Creating a niche as a digital brokerage

Creating a niche as a digital brokerage

ASL Securities plans to use an embrace of technology, strategic partnerships with banks and advisory services to become a major local player, writes Nuntawun Polkuamdee

"Our goal is to have our customers from equity trading seek wealth management services after they have invested in a variety of assets." — Chanchai Kultavarakorn, Executive Chairman, ASL Securities

Amid intense competition and digital transformation, ASL Securities aims to leverage its expertise in digital brokerage services and connection with partners in various financial sectors to become the country's most comprehensive online financial institution.

ASL started its businesses in 2015 when online firms began to play an active role in the Thai economy.

The company is the first Thai brokerage to market itself as an online broker, aiming to attract customers through lower commission rates achieved using a digital brokerage system.


Chanchai Kultavarakorn, executive chairman of ASL, said the company will fully integrate technology in every aspect of its businesses to save costs and increase access for investors.

Technology will be a key driver of growth for the company and the securities industry as it can make every business more cost-efficient, he said.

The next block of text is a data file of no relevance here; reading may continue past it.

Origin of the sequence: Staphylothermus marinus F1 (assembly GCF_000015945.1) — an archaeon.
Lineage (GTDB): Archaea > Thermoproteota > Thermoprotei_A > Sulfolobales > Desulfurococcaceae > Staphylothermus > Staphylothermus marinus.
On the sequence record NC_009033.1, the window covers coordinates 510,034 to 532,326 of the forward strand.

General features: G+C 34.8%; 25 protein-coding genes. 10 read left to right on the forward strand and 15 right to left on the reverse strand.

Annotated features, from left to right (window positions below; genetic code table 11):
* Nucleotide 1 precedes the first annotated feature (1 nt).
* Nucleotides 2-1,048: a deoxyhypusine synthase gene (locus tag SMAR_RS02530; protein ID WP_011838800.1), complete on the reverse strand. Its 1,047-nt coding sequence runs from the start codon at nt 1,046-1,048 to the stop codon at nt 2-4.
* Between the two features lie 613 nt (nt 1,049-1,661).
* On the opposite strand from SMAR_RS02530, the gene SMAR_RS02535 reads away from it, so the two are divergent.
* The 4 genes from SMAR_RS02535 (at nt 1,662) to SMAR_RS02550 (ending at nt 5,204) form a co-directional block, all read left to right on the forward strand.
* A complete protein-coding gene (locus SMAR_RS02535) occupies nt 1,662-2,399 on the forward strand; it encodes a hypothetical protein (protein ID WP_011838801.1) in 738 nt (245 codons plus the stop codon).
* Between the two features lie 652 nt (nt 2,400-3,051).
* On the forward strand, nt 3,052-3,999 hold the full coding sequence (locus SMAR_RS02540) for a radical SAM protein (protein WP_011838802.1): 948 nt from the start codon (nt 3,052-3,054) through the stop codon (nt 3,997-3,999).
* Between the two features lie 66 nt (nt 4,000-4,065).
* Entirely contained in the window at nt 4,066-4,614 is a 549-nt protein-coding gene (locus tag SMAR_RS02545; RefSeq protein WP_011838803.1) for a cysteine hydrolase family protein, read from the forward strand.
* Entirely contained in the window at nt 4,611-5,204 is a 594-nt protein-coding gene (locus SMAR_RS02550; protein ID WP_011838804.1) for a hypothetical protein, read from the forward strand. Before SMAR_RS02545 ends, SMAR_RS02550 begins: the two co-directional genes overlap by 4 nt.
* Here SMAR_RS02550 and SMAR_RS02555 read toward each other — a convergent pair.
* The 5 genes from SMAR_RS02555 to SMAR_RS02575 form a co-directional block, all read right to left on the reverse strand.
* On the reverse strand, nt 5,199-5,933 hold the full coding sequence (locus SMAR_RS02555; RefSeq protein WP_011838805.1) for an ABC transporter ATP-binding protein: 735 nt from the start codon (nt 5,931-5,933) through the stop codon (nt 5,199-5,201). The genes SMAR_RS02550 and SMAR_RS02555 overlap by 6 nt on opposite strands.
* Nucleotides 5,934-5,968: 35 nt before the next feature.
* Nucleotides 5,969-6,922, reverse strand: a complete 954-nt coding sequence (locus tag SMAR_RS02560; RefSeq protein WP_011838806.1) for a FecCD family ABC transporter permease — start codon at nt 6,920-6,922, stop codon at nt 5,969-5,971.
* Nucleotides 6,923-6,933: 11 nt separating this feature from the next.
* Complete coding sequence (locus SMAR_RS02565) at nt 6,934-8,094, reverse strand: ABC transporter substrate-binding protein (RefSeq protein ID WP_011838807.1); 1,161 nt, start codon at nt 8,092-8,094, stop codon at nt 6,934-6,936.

"I think the securities industry can move forward and compete by using technology," said Mr Chanchai.

"ASL uses cost management advantages to create added value for customers."

He said ASL is prepared to expand into other financial businesses to complement its brokerage. The company is licensed to conduct multiple other securities businesses such as investment banking, financial advisory and fund sales.


ASL has partnerships with two major domestic and international banks that will serve as a foundation for ASL's business expansions in the future, Mr Chanchai said.

On June 26, 2019, ASL became a strategic partner of Government Savings Bank (GSB) as part of the bank's scheme to expand its business into securities investment by acquiring a 25% stake in ASL.

With the partnership, GSB and ASL strive to develop and expand a trading channel for investment in stocks, mutual funds and bonds.

In early 2020, GSB connected its customer base to ASL by launching securities trading services and encouraging customers to open trading accounts both in person at physical branches and via the MyMo app, which has 5.5 million active users.

Using GSB's 1,116 branches and more than 1,500 licensed investment employees nationwide, ASL was able to rapidly expand its customer base, he said.

Then on Jan 28, 2022, ASL announced another partnership with Bank of China Thai (BOCT), in which ASL serves as the distributor of BOCT's financial and investment products in Thailand, while providing access to the Chinese and international stock exchanges around the world through ASL's online platform.

Mr Chanchai said ASL's business structure is divided into two main divisions, comprising equity trading and wealth management, with the latter slated to start in May.

"We prepared our wealth management division for 14 months. Our goal is to have our customers from equity trading seek wealth management services after they have invested in a variety of assets," he said.

Mr Chanchai said the company added three new wealth management teams and equipped each team with experienced wealth managers from United Overseas Bank, Kasikornbank and Thanachart Bank to ensure customers get their investment queries resolved effectively.